A new report on the investigation into the July 1 death of Los Angeles Angels pitcher Tyler Skaggs hints at a looming legal fallout—a fallout that could implicate Angels employees with serious wrongdoing and lead to both criminal charges and civil litigation.
The report, authored by T.J. Quinn and published by ESPN’s Outside The Lines, details how federal agents initially learned from a review of Skaggs’s text messages that he regularly interacted with another Angels employee, director of communications Eric Kay, about obtaining oxycodone. Kay, according to Outside the Lines, admitted to the U.S. Drug Enforcement Administration that he routinely provided Skaggs with oxycodone in recent years and abused it with him. Kay is a familiar figure to the Angels. He has worked for the team since the mid-1990s. As detailed below, Kay also claimed that he had informed two Angeles executives about Skaggs’s drug problem and that five other players used opiates while on the Angels.
A Tragic Death Tied to the Consumption of Opioid Painkillers
In August, the Tarrant County (Texas) medical examiner’s office revealed that Skaggs had died accidentally as a result of a noxious combination of alcohol, fentanyl and oxycodone in his system. The 27-year-old Los Angeles native choked on his own vomit. The overdose occurred in a Southlake Hilton hotel room where the Angels were staying to play the Texas Rangers. Skaggs, a 6-foot-5, 225-pound left-handed pitcher, was by all accounts well-liked by his teammates. He had been a regular member of the Angels’ starting rotation since 2014.
As retold by Outside the Lines, Kay admitted to DEA agents that he was with Skaggs in the hotel room only hours before his death. Kay allegedly witnessed Skaggs snort two lines of oxycodone and a line of another substance that the 45-year-old public relations expert did not recognize. Kay, according to Outside the Lines, believes Skaggs was not snorting the oxycodone that Kay had provided. This is because the last time Kay had provided Skaggs with oxycodone was a day or two before the trip to Texas. Skaggs, from Kay’s experience, ordinarily used oxycodone immediately upon receipt. Skaggs also allegedly asked Kay to provide him oxycodone while in Texas, a request Kay could not meet.
Kay appeared to have developed a straightforward—and illegal—routine with Skaggs. Kay obtained drugs and Skaggs, whose salary was $3.7 million in 2019, paid for them. Outside the Lines reviewed Venmo transactions which indicate these transactions occurred over the last couple of years. Skaggs then shared some the drugs with Kay and together they would use them.
Kay, according to Outside the Lines, also revealed to DEA agents that he told his boss, Tim Mead, about Skaggs’s drug problem as far back as 2017. Mead served as vice president of communications for the Angels from 1997 until this past June when he became president of the Baseball Hall of Fame and Museum in Cooperstown, N.Y.
In addition, Outside the Lines reports on Mead visiting Kay in the hospital on April 22 as Kay recovered from a drug overdose. Kay’s mother, Sandy Kay, was also at the hospital. She and Mead allegedly had a conversation about Skaggs and drugs. The conversation was sparked by Skaggs sending Eric Kay a text with a request for drugs. Sandy Kay allegedly read the text and implored Mead and by extension the Angels to intervene so that Skaggs would stop badgering her son for drugs.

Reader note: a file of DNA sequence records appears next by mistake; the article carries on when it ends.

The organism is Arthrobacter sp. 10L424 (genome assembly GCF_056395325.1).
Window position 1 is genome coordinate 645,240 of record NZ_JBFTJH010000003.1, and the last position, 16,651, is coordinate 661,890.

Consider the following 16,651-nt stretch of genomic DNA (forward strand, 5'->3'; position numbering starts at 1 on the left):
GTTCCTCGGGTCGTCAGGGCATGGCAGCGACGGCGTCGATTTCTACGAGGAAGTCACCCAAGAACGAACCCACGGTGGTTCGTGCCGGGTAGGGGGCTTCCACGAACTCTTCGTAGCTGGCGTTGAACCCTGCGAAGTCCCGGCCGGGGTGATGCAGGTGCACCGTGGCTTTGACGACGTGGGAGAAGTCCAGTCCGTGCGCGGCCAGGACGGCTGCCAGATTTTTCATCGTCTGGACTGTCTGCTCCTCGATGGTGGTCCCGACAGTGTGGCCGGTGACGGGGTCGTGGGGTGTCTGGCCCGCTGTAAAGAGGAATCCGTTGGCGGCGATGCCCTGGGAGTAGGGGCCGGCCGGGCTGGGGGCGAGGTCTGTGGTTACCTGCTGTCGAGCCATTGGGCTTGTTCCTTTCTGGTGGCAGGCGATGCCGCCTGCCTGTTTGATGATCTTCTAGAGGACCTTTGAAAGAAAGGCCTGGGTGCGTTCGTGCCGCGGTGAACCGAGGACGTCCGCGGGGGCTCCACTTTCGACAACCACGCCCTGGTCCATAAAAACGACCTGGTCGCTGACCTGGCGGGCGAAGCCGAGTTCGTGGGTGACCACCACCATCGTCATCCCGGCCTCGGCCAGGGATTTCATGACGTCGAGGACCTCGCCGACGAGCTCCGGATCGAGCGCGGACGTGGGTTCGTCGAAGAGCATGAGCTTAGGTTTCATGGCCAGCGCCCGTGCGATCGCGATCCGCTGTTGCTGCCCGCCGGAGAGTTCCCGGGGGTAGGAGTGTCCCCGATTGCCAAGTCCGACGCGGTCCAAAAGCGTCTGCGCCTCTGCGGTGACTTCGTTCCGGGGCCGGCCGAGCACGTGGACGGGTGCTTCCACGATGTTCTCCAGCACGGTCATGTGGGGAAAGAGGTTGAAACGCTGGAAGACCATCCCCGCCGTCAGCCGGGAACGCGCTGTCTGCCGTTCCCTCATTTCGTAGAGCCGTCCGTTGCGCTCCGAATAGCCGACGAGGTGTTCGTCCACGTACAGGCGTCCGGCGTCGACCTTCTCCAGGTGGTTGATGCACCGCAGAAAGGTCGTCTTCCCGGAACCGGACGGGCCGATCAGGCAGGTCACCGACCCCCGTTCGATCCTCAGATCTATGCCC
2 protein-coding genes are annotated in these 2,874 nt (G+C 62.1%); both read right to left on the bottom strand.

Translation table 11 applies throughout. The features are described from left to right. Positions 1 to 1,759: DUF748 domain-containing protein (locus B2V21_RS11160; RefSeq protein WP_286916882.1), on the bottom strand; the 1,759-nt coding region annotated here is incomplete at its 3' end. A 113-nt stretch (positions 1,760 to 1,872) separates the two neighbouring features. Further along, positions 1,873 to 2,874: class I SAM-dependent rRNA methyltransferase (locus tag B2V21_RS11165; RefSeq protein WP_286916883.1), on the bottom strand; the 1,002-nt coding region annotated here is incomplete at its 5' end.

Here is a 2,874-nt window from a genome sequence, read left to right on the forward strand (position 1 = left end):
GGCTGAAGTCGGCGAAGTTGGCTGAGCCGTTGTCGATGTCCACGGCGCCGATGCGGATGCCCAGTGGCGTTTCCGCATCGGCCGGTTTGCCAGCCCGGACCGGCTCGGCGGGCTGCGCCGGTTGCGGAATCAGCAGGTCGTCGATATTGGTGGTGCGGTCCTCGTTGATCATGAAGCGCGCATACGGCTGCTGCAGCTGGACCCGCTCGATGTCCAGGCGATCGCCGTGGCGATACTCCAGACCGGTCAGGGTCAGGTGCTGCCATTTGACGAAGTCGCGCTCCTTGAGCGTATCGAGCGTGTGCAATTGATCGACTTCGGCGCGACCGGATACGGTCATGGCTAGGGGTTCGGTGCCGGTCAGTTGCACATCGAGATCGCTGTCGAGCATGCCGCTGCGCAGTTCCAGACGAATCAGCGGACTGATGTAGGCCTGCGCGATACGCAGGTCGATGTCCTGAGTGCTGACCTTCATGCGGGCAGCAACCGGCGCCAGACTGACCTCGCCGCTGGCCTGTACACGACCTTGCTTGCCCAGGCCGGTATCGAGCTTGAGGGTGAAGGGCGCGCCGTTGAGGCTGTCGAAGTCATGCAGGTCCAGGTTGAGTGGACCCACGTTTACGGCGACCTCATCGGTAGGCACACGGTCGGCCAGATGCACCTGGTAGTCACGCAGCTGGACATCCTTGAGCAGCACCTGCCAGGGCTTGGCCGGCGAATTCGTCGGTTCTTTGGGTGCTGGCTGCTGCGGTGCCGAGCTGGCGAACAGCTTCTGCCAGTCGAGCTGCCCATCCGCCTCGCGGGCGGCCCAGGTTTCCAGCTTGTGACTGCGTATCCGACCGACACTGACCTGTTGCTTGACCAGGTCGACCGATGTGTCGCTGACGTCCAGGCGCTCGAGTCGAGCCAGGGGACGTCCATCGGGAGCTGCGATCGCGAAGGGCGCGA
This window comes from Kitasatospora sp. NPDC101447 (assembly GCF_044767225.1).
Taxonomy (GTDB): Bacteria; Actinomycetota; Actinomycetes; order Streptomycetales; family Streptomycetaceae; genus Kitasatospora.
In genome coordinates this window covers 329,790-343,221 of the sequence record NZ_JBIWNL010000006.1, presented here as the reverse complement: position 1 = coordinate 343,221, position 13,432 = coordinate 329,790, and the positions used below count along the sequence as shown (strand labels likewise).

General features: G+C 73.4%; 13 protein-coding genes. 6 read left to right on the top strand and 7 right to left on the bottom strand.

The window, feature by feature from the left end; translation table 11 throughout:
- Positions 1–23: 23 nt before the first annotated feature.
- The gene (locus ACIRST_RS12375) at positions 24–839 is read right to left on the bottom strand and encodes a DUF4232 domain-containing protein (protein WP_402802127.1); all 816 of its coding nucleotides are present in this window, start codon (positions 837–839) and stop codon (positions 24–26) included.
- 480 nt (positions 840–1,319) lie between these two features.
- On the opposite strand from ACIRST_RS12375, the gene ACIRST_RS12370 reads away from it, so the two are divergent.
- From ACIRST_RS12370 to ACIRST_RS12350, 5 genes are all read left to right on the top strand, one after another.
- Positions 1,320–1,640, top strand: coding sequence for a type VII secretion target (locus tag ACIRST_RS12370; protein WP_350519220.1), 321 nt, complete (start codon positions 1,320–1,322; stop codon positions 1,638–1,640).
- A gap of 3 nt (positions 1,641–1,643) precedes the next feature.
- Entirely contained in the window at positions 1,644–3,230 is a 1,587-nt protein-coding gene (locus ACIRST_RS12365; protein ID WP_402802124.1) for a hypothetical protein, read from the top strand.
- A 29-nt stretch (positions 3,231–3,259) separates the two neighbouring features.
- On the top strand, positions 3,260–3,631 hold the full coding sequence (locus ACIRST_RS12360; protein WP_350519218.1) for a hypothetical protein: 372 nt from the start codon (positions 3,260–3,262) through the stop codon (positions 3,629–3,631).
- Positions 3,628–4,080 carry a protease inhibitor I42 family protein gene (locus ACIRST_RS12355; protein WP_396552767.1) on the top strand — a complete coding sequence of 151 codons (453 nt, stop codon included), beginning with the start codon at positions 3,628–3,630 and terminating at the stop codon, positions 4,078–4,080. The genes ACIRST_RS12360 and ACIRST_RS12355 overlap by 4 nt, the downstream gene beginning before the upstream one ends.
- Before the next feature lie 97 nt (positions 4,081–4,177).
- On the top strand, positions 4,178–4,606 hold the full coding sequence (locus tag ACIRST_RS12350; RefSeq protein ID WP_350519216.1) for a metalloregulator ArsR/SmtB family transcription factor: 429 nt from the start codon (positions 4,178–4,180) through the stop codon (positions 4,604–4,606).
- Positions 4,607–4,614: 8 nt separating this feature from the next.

Outside the Lines interviewed Mead, who categorically denied any awareness of Skaggs using drugs. A spokesperson for the Angels similarly rejected insinuations that team officials had any knowledge of Skaggs using drugs. Although the second Angels official with whom Kay allegedly confided about Skaggs’s drug problem is not identified, this person apparently told Angels executives they knew nothing.
The Outside the Lines report is both stunning and damning. As detailed below, expect three different, but connected, legal narratives to emerge in the weeks and months ahead.
The medical examiner’s office regards Skaggs’s death as an accidental overdose of two drugs, oxycodone and fentanyl, and alcohol. Neither the Southlake Police Department nor the DEA has issued clarifying reports. However, there is no reason to believe that either law enforcement agency will offer a different explanation for Skaggs’s death. There were no signs of foul play, trauma or other indicia that would suggest a different causal account.
The fact that Skaggs’s death was an accident doesn’t mean persons couldn’t be criminally charged in connection with his death. An accidental overdose doesn’t happen spontaneously. There is a story behind how the person obtained drugs and the circumstances in which he or she used them. That story could reveal that crimes occurred at different moments and that numerous people willfully broke the law.
For starters, it appears that Skaggs obtained oxycodone and fentanyl, both of which are classified as Schedule II controlled substances under the federal Controlled Substances Act, through illegal means. These painkillers are only lawfully obtained through a physician’s prescription. Skaggs, it seems, obtained them through unlawful channels.
Kay, according to Outside the Lines, admits he supplied Skaggs with oxycodone. This admission of fact is also an admission of criminal activity—drug distribution and trafficking. Kay could thus be charged with crimes.